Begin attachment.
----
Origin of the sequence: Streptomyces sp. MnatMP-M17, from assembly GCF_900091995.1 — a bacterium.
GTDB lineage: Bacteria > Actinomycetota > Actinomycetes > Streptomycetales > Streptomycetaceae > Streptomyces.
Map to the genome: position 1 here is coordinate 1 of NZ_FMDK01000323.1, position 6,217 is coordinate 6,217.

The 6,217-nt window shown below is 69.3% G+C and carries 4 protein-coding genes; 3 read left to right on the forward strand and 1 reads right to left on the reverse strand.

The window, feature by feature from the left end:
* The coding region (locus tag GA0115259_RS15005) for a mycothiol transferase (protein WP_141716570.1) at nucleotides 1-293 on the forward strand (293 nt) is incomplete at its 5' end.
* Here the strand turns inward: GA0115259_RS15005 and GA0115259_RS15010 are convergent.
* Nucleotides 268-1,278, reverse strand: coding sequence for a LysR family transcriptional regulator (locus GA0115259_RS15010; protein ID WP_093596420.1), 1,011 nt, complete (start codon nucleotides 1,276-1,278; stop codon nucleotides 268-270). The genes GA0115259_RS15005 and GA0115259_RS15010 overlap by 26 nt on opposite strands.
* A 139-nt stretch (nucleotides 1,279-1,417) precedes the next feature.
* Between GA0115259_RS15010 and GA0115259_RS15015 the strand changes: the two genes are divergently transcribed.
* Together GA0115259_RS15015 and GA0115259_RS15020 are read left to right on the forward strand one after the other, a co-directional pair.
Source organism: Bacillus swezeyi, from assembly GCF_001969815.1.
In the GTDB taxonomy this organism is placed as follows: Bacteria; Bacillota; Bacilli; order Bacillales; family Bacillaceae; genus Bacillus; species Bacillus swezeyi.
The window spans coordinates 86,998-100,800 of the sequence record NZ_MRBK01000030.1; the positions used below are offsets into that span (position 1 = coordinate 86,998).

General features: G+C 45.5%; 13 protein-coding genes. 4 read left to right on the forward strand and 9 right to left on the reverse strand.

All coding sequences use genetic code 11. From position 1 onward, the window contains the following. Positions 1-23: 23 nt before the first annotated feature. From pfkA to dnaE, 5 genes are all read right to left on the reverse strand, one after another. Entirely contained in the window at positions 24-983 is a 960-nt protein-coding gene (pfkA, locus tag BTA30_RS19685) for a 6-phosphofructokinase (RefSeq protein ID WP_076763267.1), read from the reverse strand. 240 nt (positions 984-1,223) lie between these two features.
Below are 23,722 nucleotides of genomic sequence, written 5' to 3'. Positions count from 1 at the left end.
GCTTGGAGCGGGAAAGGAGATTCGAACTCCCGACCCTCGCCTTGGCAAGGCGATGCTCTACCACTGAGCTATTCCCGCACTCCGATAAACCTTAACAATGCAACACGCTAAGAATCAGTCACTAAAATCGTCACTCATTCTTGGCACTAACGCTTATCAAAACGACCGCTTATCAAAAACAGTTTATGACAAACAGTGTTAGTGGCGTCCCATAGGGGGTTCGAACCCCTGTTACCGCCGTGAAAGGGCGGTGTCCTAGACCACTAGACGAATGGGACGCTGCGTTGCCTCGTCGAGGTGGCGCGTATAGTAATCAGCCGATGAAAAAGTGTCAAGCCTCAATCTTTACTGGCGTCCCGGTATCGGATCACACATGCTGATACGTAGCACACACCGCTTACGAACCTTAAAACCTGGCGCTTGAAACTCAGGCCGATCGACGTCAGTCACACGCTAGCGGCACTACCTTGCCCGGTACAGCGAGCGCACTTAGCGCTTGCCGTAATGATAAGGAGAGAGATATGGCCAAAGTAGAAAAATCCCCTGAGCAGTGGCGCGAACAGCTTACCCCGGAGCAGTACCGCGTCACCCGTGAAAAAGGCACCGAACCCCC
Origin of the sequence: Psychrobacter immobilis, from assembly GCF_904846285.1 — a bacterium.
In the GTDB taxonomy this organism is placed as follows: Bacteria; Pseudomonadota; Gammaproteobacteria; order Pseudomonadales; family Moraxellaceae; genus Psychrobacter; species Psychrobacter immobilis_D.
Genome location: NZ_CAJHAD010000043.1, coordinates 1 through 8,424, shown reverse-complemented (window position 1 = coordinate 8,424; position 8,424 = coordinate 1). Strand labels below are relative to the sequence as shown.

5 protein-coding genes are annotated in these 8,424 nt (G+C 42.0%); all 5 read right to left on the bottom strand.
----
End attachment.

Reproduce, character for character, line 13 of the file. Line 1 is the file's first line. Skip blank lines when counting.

In the GTDB taxonomy this organism is placed as follows: Bacteria; Bacillota; Bacilli; order Bacillales; family Bacillaceae; genus Bacillus; species Bacillus swezeyi.